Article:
This is the third article in a series of posts about practical tips for Catholic engaged couples. Check out my first post, where I give advice about the importance of prayer, planning your wedding together and learning to love your spouse. In my second post I give important tips about preparation, forming good habits and working on bad habits.
Here are a few more helpful tips to help you discern the sacrament of marriage (and also some helpful suggestions for those who are single and waiting to get married):
Learn to Sacrifice
“Marriage is so much work!” Many people are often shocked at the sacrifice it takes to make marriage work, especially if their relationship was fast and emotionally driven. It may be possible to feel like you’re losing yourself, especially if you have control issues or are used to always having things your own way.
Remember, marriage is not about you so much as it is about loving and giving to your spouse and kids, even when it’s a sacrifice. To aid in in this discipline of self-sacrifice, I would recommend doing at least one thing a day that needs to be done, but that you don’t feel like doing. For example, if you come home from a long day at work, and the last thing you want to do is wash the dishes, that’s what you should do. If you want to watch TV, but the table from dinner still needs to be cleared, do that first. If you made a promise to hang out with a friend, but don’t “feel like it” when the time comes, keep the plans anyway, etc. You won’t like it. It won’t be fun. But, over time, doing what’s right and difficult will become routine, and you yourself will be a more prepared lover with good habits. Additionally, because you will already be in the habit of doing these things you “don’t feel like” doing, these sacrifices will enable you to give much more generously and joyfully in the future without great effort or pain.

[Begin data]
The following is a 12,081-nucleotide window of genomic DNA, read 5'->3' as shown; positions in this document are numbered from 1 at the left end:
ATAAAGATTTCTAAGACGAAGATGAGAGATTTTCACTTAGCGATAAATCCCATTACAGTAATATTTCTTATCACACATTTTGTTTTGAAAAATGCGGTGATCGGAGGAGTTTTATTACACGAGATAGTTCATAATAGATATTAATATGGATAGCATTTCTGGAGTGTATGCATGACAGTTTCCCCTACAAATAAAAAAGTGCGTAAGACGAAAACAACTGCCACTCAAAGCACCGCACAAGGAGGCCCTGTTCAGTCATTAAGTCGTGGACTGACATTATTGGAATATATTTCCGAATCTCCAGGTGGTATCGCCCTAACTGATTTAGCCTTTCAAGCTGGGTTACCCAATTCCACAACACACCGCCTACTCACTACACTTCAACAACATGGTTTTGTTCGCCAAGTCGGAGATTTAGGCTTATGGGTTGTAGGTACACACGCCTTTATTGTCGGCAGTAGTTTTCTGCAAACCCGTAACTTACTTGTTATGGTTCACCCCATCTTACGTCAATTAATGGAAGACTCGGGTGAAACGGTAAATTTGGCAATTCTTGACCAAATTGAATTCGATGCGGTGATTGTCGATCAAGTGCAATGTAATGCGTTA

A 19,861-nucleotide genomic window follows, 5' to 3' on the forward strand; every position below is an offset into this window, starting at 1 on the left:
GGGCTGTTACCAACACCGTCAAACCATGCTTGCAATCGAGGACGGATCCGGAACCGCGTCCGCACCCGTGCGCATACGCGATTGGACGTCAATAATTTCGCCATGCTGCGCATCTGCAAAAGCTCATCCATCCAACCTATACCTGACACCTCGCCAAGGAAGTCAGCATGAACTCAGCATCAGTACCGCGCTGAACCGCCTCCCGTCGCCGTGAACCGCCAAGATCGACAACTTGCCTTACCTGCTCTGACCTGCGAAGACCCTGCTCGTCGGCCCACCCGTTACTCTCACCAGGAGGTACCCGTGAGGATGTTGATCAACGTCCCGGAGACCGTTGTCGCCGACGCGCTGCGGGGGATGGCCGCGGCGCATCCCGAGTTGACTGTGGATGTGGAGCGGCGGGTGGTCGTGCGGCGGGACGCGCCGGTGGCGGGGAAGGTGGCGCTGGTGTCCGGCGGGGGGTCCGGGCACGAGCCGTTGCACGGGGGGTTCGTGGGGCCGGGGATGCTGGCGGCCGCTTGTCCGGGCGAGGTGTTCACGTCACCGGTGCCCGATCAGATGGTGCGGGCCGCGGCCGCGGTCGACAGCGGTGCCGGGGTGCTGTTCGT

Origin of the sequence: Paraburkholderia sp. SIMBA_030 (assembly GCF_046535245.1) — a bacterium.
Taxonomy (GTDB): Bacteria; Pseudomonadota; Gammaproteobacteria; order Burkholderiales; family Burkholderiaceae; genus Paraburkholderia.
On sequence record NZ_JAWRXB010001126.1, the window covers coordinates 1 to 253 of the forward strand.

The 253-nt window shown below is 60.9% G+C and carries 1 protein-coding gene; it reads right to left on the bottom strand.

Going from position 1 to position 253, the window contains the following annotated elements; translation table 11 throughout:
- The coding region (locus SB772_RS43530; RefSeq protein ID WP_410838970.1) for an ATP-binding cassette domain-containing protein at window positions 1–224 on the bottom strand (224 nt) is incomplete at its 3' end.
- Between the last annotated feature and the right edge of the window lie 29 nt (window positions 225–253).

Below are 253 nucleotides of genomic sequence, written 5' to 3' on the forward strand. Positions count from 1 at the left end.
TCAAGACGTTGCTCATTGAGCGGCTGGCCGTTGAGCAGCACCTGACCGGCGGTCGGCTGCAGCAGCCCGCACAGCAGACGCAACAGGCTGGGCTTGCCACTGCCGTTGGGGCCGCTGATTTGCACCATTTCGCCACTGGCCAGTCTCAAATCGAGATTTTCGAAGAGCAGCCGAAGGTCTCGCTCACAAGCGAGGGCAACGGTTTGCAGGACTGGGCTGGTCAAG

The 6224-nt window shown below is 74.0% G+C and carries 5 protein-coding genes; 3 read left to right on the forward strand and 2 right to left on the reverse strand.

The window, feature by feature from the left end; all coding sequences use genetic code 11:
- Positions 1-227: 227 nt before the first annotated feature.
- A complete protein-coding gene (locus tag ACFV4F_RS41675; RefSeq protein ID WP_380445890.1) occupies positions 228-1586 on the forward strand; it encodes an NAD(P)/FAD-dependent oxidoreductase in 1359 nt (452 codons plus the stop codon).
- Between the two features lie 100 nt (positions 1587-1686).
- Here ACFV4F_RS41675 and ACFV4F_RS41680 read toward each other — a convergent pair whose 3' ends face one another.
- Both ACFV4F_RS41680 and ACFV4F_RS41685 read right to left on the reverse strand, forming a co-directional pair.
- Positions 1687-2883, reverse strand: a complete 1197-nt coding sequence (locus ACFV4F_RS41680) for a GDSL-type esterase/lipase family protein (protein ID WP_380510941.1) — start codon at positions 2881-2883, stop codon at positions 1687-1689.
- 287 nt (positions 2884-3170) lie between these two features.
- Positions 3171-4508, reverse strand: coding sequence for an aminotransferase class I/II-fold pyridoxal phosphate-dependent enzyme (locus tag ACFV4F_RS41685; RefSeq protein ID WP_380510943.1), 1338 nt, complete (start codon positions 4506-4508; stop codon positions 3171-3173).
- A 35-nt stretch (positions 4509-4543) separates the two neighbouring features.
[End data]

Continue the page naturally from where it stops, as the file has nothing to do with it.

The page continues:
God’s Recipe for Marriage
Sex speaks a language, the language of forever, the language of life-long love! Every time someone has sexual relations with another person, they are saying, whether they realize it or not, “I love you, only you, and all of you, forever.” This is the language of permanent, exclusive love, or marital love.
When a man and woman get married, they stand on the altar, hold hands, and gaze affectionately into each others eyes. They then make a lifelong vow (a covenant) with each other. In short, they promise to love the other person always, “in good times and in bad, in sickness and in health, till death do them part.” This is their verbal vow of love they speak to each other. Then, every time the newly married couple has sexual relations together, they renew their marital vows, not with words, but with their bodies. Their bodies speak the language of permanent commitment and love. So, no matter how old they get, their sexual relations will always be a bodily expression of that love, a renewal of their marital covenant, in good times and in bad, forever!
That’s powerful! At least, it should be, if understood correctly! Obviously then, sex before marriage is a lie, even if you are engaged. You are not married yet, and God designed sexuality for marriage alone. God has a wisdom in his design. Studies confirm this and demonstrate that couples who wait until marriage for sexual relations have the happiest marriages and the most fulfilling sex lives. Alternately, those who sleep together before marriage have about a 60%-70% divorce rate.
There are also couples who “play marriage” by shacking up and living together, testing each other out like a car they wish to potentially purchase. One side or both may have issues of commitment or fears of being chained down, etc. While it may seem like wisdom to try each other out, the truth is that these marriages don’t last. Couples who cohabitate have a 50%-80% divorce rate because they don’t understand what marriage is about nor what it takes to make it work, not to mention sexuality clouds and blurs our judgment. It prevents us from making a logical, rational decisions, decisions we wouldn’t normally make. It seduces us into overlooking certain flaws or even major problems, rationalizing them away. Oddly, most women who shack up don’t want to. They want to be fought for and committed to; they desire marriage, and yet, they settle for a pacifier instead of a ring. They want men to commit, but don’t demand it. This shouldn’t be.
The recipe for a happy marriage is doing it God’s way. Finding and marrying the right person, not compromising, not living together before marriage, and waiting to share your most precious and beautiful gift of sexuality with each other. God absolutely wants you to live happily-ever-after, but we must follow Him and His plan. And, He does have a plan for you—a wonderful one! So, stay close to God, and pray often for your yourself, your future spouse and for your marriage!